Skip to main content
The Official Site of the Nashville Predators

The Assembly of the Predators Defense

by Pete Weber / Nashville Predators

Nashville Predators General Manager David Poile arrived in Nashville in 1997 to begin preparing the Predators to start play in the fall of 1998. By that time, he had already been established as a man who built his teams from the back (defense) to the front.

He brought Hockey Hall of Famers Rod Langway and Larry Murphy to Washington by trades and drafted Scott Stevens. Later, he traded for Calle Johansson and Al Iafrate. Those Washington Capitals teams got a lot of offense from their defense.

The same has happened in Nashville, almost from the start. However, this season’s Predators top six on defense is extra special in that they were all drafted (granted, one was reacquired in a trade) by the Predators.

See Preds Defense All-time

Not many teams can make that claim. The breakthrough after the team’s expansion era came in the 2003 NHL Entry Draft, held in Nashville. The Predators selected four defensemen in that draft that have played for them.

Ryan Suter (first round, seventh overall) played 542 games for the Preds before his free agent departure to Minnesota. In the second round, the Predators harvested Kevin Klein (37th overall) and Captain Shea Weber (49th overall). Klein played 403 games for Nashville before his (Jan. 22, 2014) trade to the New York Rangers, while Weber has notched 682 and counting. Also taken in the third round was Alex Sulzer (92nd overall), who played in 53 games for the Predators. Weber, Suter and Klein were the core of the Predators’ defense from 2006 through 2012.

Cody Franson, boyhood friend of Weber in British Columbia, was drafted two years later, taken in the third round, 79th overall, in 2005. He joined the other three on the blueline from 2009 through 2011, before he was traded to Toronto in July of 2011.

In 2009, the Predators selected two more members of the current defensemen. Ryan Ellis was a first rounder, (11th overall), taken from the Windsor Spitfires, where his coach was original Predator defenseman Bob Boughner.

Ellis spent two more award-winning seasons at Windsor after his selection, then made his first tentative steps as a pro in 2011-12, split between Milwaukee and Nashville. Last season, the light bulb seemed to fully illuminate for him, and from January 2014 going forward, he has begun to realize his potential.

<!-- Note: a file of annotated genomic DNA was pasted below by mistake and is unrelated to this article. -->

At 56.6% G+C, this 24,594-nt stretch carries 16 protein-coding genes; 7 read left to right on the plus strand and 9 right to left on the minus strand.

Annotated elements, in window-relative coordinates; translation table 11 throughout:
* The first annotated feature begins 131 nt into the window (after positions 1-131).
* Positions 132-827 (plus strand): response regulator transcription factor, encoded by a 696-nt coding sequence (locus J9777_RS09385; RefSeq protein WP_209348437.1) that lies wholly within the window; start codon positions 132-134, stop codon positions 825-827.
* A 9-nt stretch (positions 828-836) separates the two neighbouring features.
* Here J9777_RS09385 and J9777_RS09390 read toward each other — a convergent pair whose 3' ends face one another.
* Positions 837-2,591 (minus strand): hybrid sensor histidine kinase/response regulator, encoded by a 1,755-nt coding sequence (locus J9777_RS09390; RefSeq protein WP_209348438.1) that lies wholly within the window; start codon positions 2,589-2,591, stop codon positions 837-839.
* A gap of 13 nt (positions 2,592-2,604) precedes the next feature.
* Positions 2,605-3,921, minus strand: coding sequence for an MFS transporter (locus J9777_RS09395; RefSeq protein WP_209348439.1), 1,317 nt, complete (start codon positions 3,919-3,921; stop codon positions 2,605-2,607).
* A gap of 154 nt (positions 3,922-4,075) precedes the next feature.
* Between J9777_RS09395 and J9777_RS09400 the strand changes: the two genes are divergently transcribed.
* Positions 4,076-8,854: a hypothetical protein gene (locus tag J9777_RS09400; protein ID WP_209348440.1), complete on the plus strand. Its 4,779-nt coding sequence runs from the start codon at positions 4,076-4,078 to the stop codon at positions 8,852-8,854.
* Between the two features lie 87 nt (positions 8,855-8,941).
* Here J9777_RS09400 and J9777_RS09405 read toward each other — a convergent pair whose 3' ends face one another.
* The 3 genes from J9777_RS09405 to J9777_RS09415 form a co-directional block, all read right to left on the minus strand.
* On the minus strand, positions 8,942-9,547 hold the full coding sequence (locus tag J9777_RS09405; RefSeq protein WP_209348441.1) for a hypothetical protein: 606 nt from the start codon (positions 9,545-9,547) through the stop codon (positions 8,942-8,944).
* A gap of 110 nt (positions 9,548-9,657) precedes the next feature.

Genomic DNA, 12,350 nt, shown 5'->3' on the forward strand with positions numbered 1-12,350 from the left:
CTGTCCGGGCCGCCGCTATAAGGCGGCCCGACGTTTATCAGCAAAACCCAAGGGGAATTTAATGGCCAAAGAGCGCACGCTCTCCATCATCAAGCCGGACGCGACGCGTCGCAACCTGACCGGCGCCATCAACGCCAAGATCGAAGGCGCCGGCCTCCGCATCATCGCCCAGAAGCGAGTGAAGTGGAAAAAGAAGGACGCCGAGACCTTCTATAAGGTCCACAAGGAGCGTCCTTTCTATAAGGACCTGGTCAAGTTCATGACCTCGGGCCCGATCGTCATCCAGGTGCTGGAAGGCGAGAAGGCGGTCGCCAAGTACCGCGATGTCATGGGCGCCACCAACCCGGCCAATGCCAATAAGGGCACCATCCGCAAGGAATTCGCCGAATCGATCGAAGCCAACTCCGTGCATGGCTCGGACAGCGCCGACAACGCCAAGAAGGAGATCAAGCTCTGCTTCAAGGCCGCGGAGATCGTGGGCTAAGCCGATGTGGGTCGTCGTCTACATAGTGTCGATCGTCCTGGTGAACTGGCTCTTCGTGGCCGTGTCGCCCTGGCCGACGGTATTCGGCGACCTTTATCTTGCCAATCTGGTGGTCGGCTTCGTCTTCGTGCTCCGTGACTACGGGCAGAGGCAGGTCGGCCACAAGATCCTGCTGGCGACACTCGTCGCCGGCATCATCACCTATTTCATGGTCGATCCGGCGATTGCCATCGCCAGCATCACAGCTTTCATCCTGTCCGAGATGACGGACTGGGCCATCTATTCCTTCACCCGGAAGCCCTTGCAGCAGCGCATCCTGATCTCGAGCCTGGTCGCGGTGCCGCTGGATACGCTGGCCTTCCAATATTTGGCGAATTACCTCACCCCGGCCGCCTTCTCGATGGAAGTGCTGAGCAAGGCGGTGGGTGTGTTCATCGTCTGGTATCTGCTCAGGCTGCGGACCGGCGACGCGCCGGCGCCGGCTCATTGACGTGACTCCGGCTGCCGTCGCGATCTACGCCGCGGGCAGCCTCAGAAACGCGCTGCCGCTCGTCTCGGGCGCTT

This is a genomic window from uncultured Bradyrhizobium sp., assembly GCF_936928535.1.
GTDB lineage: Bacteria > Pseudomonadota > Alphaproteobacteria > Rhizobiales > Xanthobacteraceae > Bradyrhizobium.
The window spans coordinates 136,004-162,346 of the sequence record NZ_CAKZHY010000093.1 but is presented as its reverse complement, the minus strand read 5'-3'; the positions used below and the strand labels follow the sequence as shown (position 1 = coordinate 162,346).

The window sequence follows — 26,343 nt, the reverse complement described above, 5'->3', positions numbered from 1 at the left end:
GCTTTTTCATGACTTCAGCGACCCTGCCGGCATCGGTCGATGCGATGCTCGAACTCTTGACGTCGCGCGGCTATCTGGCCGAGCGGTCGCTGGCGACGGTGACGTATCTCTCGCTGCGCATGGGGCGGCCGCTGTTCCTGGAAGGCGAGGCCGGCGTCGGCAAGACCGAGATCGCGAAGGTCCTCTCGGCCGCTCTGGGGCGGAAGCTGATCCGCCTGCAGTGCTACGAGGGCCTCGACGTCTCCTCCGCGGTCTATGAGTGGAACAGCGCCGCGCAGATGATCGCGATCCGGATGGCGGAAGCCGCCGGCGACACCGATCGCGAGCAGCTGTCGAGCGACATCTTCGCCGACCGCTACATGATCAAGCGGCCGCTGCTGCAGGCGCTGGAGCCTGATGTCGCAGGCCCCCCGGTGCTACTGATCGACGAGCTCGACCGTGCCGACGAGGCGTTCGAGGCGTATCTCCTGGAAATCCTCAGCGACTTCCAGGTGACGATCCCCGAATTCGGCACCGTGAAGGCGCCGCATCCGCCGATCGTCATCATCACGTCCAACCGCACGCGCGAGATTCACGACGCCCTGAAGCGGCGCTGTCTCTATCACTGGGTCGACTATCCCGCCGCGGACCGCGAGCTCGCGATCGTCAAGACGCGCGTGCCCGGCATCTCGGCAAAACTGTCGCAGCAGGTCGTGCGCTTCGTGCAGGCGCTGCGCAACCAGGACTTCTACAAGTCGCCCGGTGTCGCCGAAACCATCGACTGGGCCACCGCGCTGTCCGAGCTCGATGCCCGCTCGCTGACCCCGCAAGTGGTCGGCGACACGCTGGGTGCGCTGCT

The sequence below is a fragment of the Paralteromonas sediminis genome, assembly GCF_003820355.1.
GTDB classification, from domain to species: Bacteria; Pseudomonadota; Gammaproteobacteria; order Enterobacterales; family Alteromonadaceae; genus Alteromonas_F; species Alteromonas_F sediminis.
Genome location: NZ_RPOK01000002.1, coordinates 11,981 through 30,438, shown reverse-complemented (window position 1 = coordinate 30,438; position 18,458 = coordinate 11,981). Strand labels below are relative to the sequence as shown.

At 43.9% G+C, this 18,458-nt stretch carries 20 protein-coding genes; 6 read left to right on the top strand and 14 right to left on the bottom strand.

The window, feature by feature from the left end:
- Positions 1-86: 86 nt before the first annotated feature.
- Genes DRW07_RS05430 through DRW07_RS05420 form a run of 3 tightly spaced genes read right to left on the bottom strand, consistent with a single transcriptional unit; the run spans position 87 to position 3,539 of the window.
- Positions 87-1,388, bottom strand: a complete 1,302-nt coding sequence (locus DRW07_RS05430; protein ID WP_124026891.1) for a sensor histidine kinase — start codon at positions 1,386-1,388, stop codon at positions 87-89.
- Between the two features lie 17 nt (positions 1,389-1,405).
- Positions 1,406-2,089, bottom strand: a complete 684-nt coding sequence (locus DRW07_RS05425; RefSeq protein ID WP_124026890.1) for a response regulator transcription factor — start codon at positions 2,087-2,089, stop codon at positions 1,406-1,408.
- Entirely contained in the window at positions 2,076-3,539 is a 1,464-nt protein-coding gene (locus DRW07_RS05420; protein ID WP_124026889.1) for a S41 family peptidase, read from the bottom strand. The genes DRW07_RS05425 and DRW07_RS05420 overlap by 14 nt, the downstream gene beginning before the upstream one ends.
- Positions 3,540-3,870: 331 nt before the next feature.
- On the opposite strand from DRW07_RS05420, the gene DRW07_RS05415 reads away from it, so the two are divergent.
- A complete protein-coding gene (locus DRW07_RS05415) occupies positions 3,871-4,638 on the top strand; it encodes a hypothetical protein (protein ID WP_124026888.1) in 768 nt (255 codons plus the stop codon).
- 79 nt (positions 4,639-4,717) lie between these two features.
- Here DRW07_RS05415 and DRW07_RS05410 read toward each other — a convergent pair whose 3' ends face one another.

Mattias Ekholm did not immediately come to North America after he was drafted by the Preds in 2009. He remained two more seasons in Sweden, had a difficult two-game trial with the Predators in 2011-12, and then finished back in Sweden. However, a strong 2012-13 season in Milwaukee prepared him for the transition and he has spent the past two seasons as a regular with the Predators. He has made a very large step forward this season.

At the 2013 Draft, it appeared the Predators were going to draft a forward. Heading into that selection meeting, the Predators had Seth Jones tabbed as the best player available. Poile thought there was no chance to land Jones, as the Preds were picking fourth. However, Colorado took center Nathan MacKinnon; Florida went for center Alexander Barkov, and Tampa Bay nabbed winger Jonathan Drouin.

It was at that point that Poile sprinted to the podium and took Seth Jones with the fourth pick. Poile had told reporters in a pre-draft meeting that he would indeed take Jones if such a scenario worked out, he also said he didn’t think there was anyway that it would.

When the Predators made their mid-February trade with Toronto to reacquire Cody Franson and Mike Santorelli, that gave the Predators six “homegrown” starters on defense. This group of defensemen, along with the play of Pekka Rinne and Carter Hutton, have the Predators in the Top Five defensively in the NHL this season. But as important as they are in their own zone, they are almost as important on the attack.

See Offensive Statistics of Preds Defense

Since the team started, the defensemen have contributed as little as just over 12 percent of the team’s goals to 23.6 percent last season and 23.2 percent (through March 29) this time around.

Shea Weber has been the top goal-scoring defenseman each of the past six years and seven of the last eight. He and Roman Josi are currently tied for this season’s lead following Sunday's game. Last season, Weber (23) and Josi (13) combined for a team-record 36 goals by a tandem. This season with six games left, they have 30.

Weber has been his steady self, and Josi’s offense is on the upswing. And it’s all homegrown!

View More